Another kind of AI: Alternative Intelligence

Dylan and dog in snow

We’re starting the new year with daily news feeds and timelines auguring the centrality of ChatGPT and AI to human life. The venerable New York Times publishes opinion pieces ranging from the threat to democracy posed by ChatGPT to extolling the greatest film never made . Whether opinion makers seek to make us fearful of or longing for this new ‘intelligent’ technology, consensus is squarely on its inevitability and invincibility.

Amidst this seeming consensus, headlines on the epic crash of a digital currency technology vie for only muted attention. The reasoning, best I can see, is that the crypto flame-out demonstrates a failure of greed, which is not inherent to the technology itself. Fake currency, apparently, is perfectly fine in its design. Its problem was in how it was promoted. You know, by imperfect humans.

But you don’t have to reference criminal ventures that land on the front page to know that AI won’t succeed as marketed. You witness hundreds of software and technology failures every day, if your experiences are anything like mine.

  • Every spam message that lands in your inbox is a failure.
  • Every time you have to shut down and reboot to ‘fix’ the problem with your streaming device that’s unable to move forward another frame.
  • Every time you receive a nonsensical error message on a website is a failure.
  • Every time a cashier apologizes for your wait,”Sorry, the system is just really slow today”.
  • Every time your air or train travel is disrupted (or your bags are lost) due to technical failures.

Back in the day when Microsoft was known for its standard response (“shutdown and reboot”) to fix a Windows error, exposure to software problems was mostly limited to work PCs. Over years, the software didn’t get better, but it became ubiquitous. Now you are exposed to software issues in your car, while using your home appliances, while you’re being entertained, when shopping, when traveling, using the utility infrastructure, banking, taking classes, communicating with others, and of course, working.  Or simply, while living.

Why it doesn’t get better

Technology isn’t fundamentally improving because today’s technology is based on what came before it. The latest ‘new new thing’ (a term popularized by Michael Lewis 24 years ago) doesn’t emerge tabula rasa.

Creators of new technologies act on opportunities they perceive, which are based on their experiences with other technologies that already exist. They build those experiences into the original design. And from that point forward, all of the flaws inherent to the design are baked in. Future revisions incorporate those flaws.

Which is why software doesn’t get better, and why we have learned to accept the countless failures as part of the  experience. We don’t notice so much when a checkout is awkwardly slow. We clear out the Inbox and try to improve our email controls. We pay for services to try to secure our personal data. Band-aid upon band-aid upon band-aid.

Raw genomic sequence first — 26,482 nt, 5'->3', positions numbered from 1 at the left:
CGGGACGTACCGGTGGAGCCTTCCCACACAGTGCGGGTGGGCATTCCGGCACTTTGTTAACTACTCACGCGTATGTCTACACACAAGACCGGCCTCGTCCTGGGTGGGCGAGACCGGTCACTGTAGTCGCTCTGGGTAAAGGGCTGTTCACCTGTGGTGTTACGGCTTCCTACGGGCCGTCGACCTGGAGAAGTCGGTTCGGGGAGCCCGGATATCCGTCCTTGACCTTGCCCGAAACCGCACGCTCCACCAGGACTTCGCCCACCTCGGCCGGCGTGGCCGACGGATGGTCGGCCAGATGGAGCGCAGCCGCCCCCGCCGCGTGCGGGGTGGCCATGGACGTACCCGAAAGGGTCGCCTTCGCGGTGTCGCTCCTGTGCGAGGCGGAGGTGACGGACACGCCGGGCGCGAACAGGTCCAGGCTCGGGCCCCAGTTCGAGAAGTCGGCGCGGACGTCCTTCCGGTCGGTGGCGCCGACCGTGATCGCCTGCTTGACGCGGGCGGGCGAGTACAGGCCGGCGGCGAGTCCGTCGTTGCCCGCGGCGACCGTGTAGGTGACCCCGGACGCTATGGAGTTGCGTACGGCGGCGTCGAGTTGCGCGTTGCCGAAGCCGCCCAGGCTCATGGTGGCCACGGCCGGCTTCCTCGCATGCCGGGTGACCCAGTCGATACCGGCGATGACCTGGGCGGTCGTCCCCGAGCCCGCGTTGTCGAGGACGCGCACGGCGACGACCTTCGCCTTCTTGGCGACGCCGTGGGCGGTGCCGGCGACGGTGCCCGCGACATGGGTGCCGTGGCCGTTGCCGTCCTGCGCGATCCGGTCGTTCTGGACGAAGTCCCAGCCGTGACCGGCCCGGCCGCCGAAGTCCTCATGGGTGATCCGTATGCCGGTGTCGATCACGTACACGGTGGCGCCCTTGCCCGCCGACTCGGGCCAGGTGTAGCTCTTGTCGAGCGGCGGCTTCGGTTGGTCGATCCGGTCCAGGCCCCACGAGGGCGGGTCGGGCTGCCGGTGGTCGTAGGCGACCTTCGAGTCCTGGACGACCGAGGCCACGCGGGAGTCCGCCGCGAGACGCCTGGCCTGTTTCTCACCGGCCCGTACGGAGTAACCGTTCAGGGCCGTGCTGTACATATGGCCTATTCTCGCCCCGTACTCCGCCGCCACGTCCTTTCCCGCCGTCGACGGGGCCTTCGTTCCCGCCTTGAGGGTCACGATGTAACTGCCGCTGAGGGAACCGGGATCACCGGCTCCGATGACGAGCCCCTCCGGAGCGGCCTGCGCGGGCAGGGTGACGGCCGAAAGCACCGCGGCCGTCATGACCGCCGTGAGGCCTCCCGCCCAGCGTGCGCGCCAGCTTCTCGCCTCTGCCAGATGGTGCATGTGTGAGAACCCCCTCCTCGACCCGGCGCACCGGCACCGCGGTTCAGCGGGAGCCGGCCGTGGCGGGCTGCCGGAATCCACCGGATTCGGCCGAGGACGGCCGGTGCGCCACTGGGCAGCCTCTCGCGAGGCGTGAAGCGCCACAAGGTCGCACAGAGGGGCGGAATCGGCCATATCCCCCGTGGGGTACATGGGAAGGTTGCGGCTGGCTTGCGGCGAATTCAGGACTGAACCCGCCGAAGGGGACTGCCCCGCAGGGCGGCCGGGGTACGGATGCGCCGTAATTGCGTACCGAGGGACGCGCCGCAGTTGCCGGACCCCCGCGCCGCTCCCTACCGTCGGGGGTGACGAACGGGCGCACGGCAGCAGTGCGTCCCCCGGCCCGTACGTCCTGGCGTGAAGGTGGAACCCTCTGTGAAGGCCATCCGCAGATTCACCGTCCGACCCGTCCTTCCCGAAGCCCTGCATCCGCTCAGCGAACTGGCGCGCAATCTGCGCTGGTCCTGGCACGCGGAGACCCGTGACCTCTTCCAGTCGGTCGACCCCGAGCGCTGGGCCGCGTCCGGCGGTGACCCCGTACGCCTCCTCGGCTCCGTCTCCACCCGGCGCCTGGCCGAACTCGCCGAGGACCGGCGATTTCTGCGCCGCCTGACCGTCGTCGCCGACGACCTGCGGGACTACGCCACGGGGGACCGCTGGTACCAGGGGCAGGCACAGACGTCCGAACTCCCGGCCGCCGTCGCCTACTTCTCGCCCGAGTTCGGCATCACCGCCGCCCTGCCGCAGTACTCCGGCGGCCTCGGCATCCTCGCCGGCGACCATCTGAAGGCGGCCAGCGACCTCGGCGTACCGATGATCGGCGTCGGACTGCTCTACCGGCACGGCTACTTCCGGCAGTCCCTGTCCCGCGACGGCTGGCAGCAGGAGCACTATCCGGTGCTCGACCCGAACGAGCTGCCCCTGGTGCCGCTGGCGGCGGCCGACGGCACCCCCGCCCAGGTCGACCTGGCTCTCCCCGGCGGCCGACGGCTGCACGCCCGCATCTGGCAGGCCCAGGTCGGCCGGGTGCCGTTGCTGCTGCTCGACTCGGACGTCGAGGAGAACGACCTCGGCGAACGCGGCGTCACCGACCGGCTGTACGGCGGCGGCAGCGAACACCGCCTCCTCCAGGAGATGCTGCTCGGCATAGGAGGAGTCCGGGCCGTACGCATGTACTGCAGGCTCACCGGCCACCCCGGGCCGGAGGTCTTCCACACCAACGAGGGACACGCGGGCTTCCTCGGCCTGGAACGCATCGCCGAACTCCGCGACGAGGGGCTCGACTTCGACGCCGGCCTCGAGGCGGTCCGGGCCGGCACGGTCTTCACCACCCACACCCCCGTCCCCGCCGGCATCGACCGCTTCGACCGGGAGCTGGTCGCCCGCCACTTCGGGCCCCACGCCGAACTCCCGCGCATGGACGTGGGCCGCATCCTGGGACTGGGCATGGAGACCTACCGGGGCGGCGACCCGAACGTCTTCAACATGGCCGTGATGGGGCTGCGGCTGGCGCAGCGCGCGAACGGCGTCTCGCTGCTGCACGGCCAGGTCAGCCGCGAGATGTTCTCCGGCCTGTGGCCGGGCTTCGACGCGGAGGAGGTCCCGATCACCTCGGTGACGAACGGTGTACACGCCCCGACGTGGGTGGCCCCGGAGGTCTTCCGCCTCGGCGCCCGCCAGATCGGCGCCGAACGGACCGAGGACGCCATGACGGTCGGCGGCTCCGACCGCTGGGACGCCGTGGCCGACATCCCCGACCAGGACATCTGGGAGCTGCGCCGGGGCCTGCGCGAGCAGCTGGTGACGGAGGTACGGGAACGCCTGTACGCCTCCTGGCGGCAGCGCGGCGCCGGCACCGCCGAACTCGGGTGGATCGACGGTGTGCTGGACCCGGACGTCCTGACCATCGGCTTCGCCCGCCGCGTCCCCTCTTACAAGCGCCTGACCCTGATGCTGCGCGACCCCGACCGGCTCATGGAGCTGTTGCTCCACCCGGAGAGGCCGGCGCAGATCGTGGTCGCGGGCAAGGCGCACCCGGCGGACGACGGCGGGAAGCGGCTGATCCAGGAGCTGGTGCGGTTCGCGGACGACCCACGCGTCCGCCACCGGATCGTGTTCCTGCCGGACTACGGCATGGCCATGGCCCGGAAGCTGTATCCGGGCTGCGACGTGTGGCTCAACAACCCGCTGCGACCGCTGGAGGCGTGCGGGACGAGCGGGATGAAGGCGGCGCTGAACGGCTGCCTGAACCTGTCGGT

Imagining a future AI-enabled world in which the AI technology executes flawlessly is a leap of faith, since we have no experience to back it up. The technology will have multiple failure points. Its design will not be comprehensive, and its weaknesses will hobble its effectiveness. None of which means that it won’t be disruptive, simply that it won’t be reliable.

Speed of development

Fundamentally, the Achilles’ heel for technological innovation is the speed at which it’s created and adopted. Marketers are always looking for a new product to sell because bringing technology products to market at lightning speed can be immensely lucrative.

Consumers enable this rapid pace. At the end of the twentieth century, early adopters were a small sliver of the leading edge (often called the ‘bleeding edge’). Most people waited for technology to develop. Only suckers upgraded when a point release (n.0) was available, unwilling to suffer the multiple failures implicit in major releases. Such prudence is now old fashioned. Software companies have added a tax on the consumer’s time to manage updates manually and as a result, it’s commonplace to set devices to update automatically as new releases are pushed out. Adoption of new technologies is similar. Increasingly, consumers are willing to sign on to whatever is currently flaunted as hip tech. Without the time to develop, test, evaluate, and re-engineer over hundreds of thousands of iterations, and without the financial incentive to re-engineer the original design so that it’s fundamentally robust, we can only expect the fast-fashion version of technology: cheaply made, limited life cycle.

Alternative Technology that Works

Biological technology, on the other hand, evolves over millennia. Not only are incremental improvements made over time: evolution revises the design of even basic features (such as the senses) to improve their efficiency within the context of a specific animal species. As Ed Yong explains in his book An Immense World, animals have ‘endless ways of seeing’: we co-exist, but experience light and matter completely differently – so differently that perhaps for each species they are different worlds.

Individual animals exist on a spectrum of acuity for any sense, but the species itself has the technology it needs to sustain long lineages through eons of predation. It works. It’s reliable.

The accuracy in a trained dogs’ detection of specific odors (VOCs from illness, for instance) is therefore much more reliable than scientific tests, which have been developed in a relative blink of the eye. The problem with medical detection dogs isn’t the failure of the technology; it’s the failure of marketing. It’s a cheap and reliable service, which means it’s ill-suited to make a single individual as rich as Croesus. What’s the profit in that?   

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